FROM SWANAGE TO AUSCHWITZ
I remember sitting on a pier in Swanage England when Joel my eldest son was five or six. As we sat there with our crab lines dangling far below in the water, hauling up the unfortunate prospects, something else unforgettable was taking place. Joel's attention was not on the crabbing but he was counting the number of people with crab lines. 'Dad, how much money do you think it cost to make those crab lines? How much did they sell them for?' He spent the next few minutes trying to calculate how much the manufacturers had made on this one day's transactions. It was unforgettable, not in some dramatic way but simply that he had begun to explore, at an incredibly early age, the principles of supply and demand, the principles of a wholesome product or not, the enjoyment of the customer and the issue, the alluring issue, of profit. It was unforgettable for me as a Dad because I saw the future for him. I saw just a glimpse that day of what God had made him to be.
Twelve years later, Joel and I were visiting Auschwitz and Berkenhau assessing the horrific impact of the holocaust. Looking into the ovens that had scorched and charred fathers, mothers, sons and misery, one of the things that struck us with incredible power was the fact that the Nazi perpetrators ran the whole thing as a business. Even to the grisly details of selling gold fillings and human hair. Gold that would find its way into the cynical banks of Switzerland or even our own Barclays Bank in Paris! Human hair that was sent off to line the suits of the rich, or alternatively as upholstery material on German furniture. Working out in great detail the maths of production, the ways to greater efficiency. It was as if the evil could somehow be covered by the routine, the normality and the pleasure of business principles. I remember the very strange feelings running through my own mind as I looked at the exhibits in the various rooms at Auschwitz, and saw many corporate names, names such as AEG, Bata, IG Farben, Krupp, Portland Zement and Siemens. Now I am sure that these corporations have changed since then, but how could respectable household names such as BMW (I even drive their cars) participate in a business venture with such horrific implications? I don't know if we will ever answer those questions satisfactorily.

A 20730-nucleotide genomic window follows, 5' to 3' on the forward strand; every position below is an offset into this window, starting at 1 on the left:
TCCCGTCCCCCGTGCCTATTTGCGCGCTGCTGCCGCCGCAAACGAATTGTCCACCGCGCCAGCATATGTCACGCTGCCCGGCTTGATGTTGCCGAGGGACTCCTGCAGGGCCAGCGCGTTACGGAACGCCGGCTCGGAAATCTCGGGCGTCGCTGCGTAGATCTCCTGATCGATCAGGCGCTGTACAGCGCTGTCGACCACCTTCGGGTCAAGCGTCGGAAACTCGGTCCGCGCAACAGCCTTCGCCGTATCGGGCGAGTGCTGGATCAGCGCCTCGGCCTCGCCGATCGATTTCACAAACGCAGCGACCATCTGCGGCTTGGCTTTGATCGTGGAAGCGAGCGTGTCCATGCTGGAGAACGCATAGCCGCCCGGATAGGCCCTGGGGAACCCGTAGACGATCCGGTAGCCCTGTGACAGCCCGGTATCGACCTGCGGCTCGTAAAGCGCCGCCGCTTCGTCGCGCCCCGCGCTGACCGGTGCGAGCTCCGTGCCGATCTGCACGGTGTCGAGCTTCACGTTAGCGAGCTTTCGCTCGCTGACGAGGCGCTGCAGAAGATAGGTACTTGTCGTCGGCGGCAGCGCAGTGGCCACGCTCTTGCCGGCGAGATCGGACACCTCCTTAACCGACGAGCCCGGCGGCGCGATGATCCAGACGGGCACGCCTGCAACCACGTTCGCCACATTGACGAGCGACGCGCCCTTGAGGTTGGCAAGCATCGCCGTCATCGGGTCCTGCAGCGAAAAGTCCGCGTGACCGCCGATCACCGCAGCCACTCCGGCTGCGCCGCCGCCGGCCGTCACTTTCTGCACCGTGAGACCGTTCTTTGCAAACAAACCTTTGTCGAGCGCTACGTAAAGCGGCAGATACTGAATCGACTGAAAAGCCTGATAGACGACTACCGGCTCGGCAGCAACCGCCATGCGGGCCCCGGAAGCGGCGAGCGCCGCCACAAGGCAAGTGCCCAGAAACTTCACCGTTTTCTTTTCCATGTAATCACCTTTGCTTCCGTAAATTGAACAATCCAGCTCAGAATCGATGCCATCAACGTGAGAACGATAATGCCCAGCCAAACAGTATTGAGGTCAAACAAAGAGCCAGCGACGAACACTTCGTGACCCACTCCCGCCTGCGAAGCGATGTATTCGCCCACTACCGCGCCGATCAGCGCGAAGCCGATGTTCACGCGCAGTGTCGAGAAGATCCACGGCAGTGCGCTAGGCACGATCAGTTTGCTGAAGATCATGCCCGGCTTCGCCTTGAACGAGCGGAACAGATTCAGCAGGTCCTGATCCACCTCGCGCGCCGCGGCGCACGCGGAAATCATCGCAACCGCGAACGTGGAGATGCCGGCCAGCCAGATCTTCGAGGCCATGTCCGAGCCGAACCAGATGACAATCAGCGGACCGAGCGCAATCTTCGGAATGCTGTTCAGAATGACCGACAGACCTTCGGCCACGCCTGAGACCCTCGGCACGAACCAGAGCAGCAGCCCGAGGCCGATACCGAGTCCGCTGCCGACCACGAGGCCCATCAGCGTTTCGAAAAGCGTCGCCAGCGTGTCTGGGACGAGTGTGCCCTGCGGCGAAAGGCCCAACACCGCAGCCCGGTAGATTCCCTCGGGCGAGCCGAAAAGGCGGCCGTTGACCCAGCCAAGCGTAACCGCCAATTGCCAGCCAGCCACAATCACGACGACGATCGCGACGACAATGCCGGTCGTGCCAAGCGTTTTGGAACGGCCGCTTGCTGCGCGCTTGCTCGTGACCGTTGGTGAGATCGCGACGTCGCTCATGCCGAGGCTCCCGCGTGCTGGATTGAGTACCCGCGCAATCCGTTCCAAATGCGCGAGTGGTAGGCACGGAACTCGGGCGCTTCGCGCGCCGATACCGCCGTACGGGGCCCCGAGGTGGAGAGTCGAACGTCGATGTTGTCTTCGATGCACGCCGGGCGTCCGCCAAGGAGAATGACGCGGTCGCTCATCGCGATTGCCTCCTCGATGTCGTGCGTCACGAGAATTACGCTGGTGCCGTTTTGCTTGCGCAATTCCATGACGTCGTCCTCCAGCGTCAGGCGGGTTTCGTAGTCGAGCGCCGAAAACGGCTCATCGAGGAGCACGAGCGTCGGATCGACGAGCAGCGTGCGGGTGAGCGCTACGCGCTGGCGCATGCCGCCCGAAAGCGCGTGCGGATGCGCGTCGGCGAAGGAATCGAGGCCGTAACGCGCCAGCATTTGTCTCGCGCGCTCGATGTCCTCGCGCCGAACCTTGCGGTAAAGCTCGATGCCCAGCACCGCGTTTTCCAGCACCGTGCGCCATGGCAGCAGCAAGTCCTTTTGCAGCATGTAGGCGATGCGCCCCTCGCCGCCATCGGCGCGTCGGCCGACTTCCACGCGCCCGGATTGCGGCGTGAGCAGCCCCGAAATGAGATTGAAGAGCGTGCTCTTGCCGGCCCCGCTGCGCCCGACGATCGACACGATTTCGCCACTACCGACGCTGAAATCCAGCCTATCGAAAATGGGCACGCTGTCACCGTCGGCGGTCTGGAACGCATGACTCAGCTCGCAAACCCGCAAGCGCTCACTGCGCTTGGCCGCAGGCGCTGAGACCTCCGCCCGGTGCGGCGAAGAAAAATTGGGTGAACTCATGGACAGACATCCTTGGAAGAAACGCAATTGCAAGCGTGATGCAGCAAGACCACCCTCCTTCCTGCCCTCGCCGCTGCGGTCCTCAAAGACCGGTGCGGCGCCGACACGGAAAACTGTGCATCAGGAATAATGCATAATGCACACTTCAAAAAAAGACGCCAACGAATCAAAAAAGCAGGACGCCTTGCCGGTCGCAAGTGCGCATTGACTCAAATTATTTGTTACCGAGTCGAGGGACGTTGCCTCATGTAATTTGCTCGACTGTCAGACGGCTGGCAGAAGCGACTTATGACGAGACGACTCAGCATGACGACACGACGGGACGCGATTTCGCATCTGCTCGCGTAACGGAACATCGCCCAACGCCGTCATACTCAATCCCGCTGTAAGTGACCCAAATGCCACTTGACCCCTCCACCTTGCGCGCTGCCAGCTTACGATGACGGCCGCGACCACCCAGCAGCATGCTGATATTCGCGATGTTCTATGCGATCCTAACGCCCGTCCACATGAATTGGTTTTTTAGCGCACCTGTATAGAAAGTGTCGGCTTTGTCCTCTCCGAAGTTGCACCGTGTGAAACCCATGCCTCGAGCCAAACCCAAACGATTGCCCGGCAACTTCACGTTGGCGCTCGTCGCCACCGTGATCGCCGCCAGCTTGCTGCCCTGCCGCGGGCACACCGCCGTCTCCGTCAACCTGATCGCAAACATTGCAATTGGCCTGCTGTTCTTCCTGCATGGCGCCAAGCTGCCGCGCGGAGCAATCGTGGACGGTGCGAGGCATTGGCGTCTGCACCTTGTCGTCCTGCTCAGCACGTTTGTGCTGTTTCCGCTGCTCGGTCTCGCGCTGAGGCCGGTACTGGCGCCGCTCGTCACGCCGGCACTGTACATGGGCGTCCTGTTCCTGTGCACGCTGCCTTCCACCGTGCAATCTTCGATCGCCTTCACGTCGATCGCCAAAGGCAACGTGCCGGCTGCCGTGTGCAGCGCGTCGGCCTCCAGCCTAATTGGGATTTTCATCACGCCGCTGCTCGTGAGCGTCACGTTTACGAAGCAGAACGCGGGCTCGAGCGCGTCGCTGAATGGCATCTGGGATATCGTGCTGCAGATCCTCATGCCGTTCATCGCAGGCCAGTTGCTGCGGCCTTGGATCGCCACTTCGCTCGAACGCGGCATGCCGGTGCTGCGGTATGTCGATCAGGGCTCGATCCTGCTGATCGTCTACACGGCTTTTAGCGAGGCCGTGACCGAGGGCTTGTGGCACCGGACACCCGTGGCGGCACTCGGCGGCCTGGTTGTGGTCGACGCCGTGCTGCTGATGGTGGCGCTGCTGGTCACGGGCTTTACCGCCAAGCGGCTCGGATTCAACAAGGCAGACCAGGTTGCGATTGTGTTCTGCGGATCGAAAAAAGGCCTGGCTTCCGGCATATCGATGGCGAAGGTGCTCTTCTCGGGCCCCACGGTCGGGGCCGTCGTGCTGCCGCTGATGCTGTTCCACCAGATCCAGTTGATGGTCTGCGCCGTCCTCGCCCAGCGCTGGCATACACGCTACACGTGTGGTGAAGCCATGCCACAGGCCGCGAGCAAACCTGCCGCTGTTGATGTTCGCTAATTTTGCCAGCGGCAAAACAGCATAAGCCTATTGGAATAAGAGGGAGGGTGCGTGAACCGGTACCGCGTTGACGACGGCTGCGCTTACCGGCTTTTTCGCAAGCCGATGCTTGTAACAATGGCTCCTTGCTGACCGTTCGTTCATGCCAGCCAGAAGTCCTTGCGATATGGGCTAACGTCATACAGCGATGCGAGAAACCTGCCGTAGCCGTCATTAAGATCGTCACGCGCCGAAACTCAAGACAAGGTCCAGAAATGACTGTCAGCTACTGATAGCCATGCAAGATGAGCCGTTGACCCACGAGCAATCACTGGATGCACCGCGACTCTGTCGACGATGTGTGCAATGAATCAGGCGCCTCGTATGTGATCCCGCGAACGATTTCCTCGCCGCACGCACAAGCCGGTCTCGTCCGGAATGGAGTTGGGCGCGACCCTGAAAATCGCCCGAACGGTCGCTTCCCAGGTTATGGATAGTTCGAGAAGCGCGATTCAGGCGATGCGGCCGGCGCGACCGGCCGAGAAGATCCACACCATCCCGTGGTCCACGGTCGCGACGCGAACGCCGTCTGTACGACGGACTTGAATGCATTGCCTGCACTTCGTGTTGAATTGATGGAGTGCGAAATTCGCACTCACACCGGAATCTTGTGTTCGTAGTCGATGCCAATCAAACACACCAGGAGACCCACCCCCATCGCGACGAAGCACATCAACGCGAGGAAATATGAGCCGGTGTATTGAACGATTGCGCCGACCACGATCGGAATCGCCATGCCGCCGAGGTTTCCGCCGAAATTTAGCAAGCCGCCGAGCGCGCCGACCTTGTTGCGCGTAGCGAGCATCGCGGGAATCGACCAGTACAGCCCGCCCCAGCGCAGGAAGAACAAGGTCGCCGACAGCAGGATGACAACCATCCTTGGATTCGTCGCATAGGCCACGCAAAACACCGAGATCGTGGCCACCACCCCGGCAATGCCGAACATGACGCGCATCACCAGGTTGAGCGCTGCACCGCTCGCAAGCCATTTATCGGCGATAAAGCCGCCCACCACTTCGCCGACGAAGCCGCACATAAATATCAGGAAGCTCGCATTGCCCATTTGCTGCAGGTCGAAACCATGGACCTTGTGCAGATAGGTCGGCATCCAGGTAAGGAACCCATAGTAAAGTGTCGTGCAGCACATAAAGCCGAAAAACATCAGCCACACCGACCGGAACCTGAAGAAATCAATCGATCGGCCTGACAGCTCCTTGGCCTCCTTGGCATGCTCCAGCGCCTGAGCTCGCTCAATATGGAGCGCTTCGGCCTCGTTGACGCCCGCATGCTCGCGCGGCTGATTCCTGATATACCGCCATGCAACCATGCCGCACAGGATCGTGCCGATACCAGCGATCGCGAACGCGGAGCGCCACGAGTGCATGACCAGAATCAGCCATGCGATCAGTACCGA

In fact in a stamp of heretical wickedness over the gates at Auschwioz is the infamous inscription in German Work sets free. I have set my mind and life to find a wholesome view of work which does not denigrate it but rather that sees it as wholesome service to creator and creatures